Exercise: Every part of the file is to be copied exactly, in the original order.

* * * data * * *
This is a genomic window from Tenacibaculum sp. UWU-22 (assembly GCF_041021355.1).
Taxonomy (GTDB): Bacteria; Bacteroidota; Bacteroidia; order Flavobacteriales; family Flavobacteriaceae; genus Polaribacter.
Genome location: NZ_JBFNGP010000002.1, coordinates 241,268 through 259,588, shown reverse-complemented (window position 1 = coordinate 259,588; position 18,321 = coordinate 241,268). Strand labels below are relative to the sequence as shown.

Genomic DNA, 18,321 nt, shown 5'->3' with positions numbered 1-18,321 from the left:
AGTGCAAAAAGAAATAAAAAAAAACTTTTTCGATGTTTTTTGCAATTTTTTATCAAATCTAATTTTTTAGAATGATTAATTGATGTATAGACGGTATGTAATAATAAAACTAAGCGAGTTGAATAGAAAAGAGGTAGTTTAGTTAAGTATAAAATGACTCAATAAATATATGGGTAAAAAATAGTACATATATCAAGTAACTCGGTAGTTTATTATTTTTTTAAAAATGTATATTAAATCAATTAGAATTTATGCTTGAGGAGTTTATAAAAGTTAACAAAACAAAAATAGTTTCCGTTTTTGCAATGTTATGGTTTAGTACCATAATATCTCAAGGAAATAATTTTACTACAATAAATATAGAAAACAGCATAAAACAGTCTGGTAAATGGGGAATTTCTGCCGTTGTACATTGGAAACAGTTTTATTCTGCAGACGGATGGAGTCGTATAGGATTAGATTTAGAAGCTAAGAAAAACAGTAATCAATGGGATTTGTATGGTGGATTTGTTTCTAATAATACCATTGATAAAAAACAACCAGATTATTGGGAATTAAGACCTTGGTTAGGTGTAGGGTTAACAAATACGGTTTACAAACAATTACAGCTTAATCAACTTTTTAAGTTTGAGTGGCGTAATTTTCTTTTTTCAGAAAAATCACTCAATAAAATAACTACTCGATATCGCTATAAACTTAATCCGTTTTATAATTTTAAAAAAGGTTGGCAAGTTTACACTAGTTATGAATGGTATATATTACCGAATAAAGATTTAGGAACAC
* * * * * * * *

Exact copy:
This is a genomic window from Tenacibaculum sp. UWU-22 (assembly GCF_041021355.1).
Taxonomy (GTDB): Bacteria; Bacteroidota; Bacteroidia; order Flavobacteriales; family Flavobacteriaceae; genus Polaribacter.
Genome location: NZ_JBFNGP010000002.1, coordinates 241,268 through 259,588, shown reverse-complemented (window position 1 = coordinate 259,588; position 18,321 = coordinate 241,268). Strand labels below are relative to the sequence as shown.

Genomic DNA, 18,321 nt, shown 5'->3' with positions numbered 1-18,321 from the left:
AGTGCAAAAAGAAATAAAAAAAAACTTTTTCGATGTTTTTTGCAATTTTTTATCAAATCTAATTTTTTAGAATGATTAATTGATGTATAGACGGTATGTAATAATAAAACTAAGCGAGTTGAATAGAAAAGAGGTAGTTTAGTTAAGTATAAAATGACTCAATAAATATATGGGTAAAAAATAGTACATATATCAAGTAACTCGGTAGTTTATTATTTTTTTAAAAATGTATATTAAATCAATTAGAATTTATGCTTGAGGAGTTTATAAAAGTTAACAAAACAAAAATAGTTTCCGTTTTTGCAATGTTATGGTTTAGTACCATAATATCTCAAGGAAATAATTTTACTACAATAAATATAGAAAACAGCATAAAACAGTCTGGTAAATGGGGAATTTCTGCCGTTGTACATTGGAAACAGTTTTATTCTGCAGACGGATGGAGTCGTATAGGATTAGATTTAGAAGCTAAGAAAAACAGTAATCAATGGGATTTGTATGGTGGATTTGTTTCTAATAATACCATTGATAAAAAACAACCAGATTATTGGGAATTAAGACCTTGGTTAGGTGTAGGGTTAACAAATACGGTTTACAAACAATTACAGCTTAATCAACTTTTTAAGTTTGAGTGGCGTAATTTTCTTTTTTCAGAAAAATCACTCAATAAAATAACTACTCGATATCGCTATAAACTTAATCCGTTTTATAATTTTAAAAAAGGTTGGCAAGTTTACACTAGTTATGAATGGTATATATTACCGAATAAAGATTTAGGAACAC